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A Look Back: 2010 Manufacturing in Review

Looking back at 2010, the analogy of a first-time experience with parasailing comes to mind.

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You leave the turbulence of the boat only to feel the rush of reaching new heights, and as you start to take in the scenic views, suddenly you realize just how high and fast you've gone—in a little amount of time. As anxiety sets in, you realize that only a small rope prevents you from spinning out of control. But you look out to the beauty of nature surrounding you and your anxiety passes, and before you know it, you're back on shore with a newfound appreciation for stability and certainty.

We began our ride in 2010 with a rush in the first quarter. Companies in the industrial automation sector couldn't fill orders fast enough. The supply chain was stretched. The Dow zipped to more than 11,000—a level not seen since 2008—and by April 12, 2010, we had more than a 75 percent recovery since the lows of the prior year. Merger and acquisition (M&A) discussions thrived and capital markets were robust.

While it is difficult to pinpoint the moment that our attention began to turn to the sustainability of such a recovery, the popular question many corporate executives asked was: “Will there be a double-dip?” We began to worry about the oil spill in the Gulf, debt levels in Greece and the effectiveness of the stimulus package. A common indicator of fear in the market, the Chicago Board Options Exchange (CBOE) Market Volatility Index (or VIX), had reached more than 45 by May 20, a high not seen since early 2009. By the end of May, the anxiety around a possible second recession reached a crescendo.

While executives debated how sustainable growth was expected to be, the industrial automation and control sector saw a very strong rebound in demand for their products in 2010, from the lows of the prior year. As illustrated in the table, major world market indices have improved in 2010, including a significant increase of 26.4 percent in the Houlihan Lokey Industrial Automation and Control Technology Index (Houlihan IACT Index). Not surprisingly, the median enterprise value (EV)/latest 12 months (LTM) EBITDA multiple improvement for the group over the same period was 105.7 percent, going from 5.2x to 10.7x by March 31, 2010. (EBITDA stands for Earnings Before Interest, Taxes, Depreciation and Amortization.)

No garage sale

In the M&A market, traditional corporate acquirers never saw the expected great “garage sale” materialize in 2009, as attractive assets continued to command strong premiums. We have seen confidence returning to the boardroom, and industrial automation and control companies have, in many cases, strengthened already strong balance sheets as more cash built up and debt was paid down. Global M&A dollar values and volumes have risen by 38.8 percent and 29.2 percent, respectively, vs. the same period last year. Indicative of this increased transaction activity are the string of acquisitions by Ametek, including what we believe to be its largest acquisition ever, Haydon-Kerk, on July 1, 2010, for $270 million, and more recently, ABB's blockbuster acquisition of Baldor Electric for $4.2 billion, a 14 EV/LTM EBITDA transaction multiple.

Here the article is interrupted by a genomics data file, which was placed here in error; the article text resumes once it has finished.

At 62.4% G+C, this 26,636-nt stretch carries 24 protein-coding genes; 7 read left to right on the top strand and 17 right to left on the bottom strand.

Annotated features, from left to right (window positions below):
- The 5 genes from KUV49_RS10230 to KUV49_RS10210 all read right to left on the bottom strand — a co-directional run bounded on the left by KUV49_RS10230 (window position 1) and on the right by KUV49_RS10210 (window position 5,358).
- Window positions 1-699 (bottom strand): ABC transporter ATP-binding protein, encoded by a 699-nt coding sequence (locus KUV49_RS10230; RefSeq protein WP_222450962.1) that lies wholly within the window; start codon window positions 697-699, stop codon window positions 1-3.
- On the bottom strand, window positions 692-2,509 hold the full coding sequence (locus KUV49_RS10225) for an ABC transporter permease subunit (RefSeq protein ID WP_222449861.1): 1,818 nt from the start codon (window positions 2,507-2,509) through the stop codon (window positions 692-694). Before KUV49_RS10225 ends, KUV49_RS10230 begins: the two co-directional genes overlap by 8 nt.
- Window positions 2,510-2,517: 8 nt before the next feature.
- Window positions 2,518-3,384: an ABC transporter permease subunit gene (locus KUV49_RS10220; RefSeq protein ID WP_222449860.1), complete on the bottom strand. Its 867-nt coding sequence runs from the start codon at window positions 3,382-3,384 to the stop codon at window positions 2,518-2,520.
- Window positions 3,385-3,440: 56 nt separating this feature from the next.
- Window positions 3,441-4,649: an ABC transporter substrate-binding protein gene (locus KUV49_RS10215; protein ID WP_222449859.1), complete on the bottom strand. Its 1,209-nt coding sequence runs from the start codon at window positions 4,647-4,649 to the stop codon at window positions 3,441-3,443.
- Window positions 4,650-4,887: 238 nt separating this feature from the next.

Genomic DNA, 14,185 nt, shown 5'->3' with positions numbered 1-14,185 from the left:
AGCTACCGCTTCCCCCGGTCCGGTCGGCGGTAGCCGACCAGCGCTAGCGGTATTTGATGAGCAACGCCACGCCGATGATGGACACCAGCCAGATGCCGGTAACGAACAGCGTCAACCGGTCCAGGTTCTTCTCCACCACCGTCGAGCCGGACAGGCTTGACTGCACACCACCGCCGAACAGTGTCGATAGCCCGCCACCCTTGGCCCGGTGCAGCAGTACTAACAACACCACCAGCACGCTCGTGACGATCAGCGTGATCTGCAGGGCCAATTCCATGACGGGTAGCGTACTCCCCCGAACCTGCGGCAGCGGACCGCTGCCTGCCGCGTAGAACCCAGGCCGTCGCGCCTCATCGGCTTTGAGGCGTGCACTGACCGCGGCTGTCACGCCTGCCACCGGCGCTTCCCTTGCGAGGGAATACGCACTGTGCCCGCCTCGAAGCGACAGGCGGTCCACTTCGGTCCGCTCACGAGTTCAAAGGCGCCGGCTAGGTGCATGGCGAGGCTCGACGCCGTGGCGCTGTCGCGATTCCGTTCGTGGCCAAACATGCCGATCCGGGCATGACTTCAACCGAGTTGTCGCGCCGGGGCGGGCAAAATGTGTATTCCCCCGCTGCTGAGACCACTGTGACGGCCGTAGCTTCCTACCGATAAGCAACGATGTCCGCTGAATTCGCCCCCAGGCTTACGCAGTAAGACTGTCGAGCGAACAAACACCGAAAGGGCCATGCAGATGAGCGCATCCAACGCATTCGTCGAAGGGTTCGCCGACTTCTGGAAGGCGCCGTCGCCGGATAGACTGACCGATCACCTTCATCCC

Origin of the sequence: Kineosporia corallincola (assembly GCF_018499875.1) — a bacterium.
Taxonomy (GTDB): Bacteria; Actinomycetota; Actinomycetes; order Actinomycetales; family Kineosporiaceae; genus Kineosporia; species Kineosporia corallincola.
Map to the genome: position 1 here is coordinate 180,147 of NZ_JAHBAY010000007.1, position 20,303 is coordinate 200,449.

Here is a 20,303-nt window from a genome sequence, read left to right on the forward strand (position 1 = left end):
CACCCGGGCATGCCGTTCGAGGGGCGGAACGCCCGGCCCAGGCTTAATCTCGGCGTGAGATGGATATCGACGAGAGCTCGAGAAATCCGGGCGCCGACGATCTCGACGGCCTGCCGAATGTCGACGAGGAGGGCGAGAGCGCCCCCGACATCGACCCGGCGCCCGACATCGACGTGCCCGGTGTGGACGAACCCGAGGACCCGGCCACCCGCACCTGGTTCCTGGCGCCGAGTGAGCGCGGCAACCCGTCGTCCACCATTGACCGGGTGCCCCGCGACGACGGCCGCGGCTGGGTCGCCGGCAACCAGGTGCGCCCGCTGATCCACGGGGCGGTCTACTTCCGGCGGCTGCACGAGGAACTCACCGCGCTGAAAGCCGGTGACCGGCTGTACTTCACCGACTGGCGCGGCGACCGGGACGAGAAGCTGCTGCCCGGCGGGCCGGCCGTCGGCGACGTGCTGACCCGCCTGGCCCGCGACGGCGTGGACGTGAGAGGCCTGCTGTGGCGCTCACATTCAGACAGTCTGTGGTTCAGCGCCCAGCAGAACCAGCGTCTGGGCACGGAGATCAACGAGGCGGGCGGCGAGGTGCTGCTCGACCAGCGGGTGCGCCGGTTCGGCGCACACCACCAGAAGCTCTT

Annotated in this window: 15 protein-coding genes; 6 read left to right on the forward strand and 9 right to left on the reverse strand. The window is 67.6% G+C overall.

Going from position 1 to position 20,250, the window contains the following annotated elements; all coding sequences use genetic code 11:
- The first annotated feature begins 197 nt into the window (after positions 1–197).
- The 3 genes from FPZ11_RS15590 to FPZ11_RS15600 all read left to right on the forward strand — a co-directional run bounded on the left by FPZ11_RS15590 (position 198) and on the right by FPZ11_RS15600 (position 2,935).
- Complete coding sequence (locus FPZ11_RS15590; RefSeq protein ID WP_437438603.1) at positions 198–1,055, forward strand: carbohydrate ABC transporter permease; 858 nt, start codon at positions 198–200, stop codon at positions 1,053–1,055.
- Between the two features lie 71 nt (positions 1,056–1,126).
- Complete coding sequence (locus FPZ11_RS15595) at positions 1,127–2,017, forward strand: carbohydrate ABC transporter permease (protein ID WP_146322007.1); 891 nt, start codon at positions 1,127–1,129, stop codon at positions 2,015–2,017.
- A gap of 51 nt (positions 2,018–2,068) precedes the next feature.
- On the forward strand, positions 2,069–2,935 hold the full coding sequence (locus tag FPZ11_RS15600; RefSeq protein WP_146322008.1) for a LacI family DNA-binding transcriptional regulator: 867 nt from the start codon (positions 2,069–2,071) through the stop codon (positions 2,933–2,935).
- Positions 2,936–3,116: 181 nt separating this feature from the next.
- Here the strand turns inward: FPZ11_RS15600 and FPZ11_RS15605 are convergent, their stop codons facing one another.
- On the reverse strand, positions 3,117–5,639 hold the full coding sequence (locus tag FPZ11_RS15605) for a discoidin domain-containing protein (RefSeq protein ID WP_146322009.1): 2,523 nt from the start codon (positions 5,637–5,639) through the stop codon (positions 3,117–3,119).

From past experience, we have learned that recoveries are not linear. We expect that 2010 will be remembered as no different—a year of transition. From fantastic growth reminiscent of another decade to fears that, for a moment, reminded us of 2009, we will march into 2011 confident of one outcome: “Normal” will, once again, take on a new definition.

Global M&A Statistics1
YTD 11/30/09
YTD 11/30/10
% Change
Dollar Value ($bn)
Equity Performance
% Change
S&P 500
MSCI World Index
Automation Index2

1 Source: CapitalIQ (2010 data preliminary estimates)
2 Index Includes: ABB Ltd., Actuant Corp., Curtiss-Wright Corp., Danaher Corp., Emerson Electric Co., Fanuc Ltd., Honeywell International Inc., Invensys plc, ITT Corporation, Parker-Hannifin Corp., Rockwell Automation Inc., Schneider Electric SA, Textron Inc, Yokogawa Electric Corp

Jim Lavelle
,, is a Managing Director in the Industrial Technologies practice, and Eugene Bazemore,, is Senior Vice President in the Industrial Technologies practice, at Houlihan Lokey, an international investment bank (

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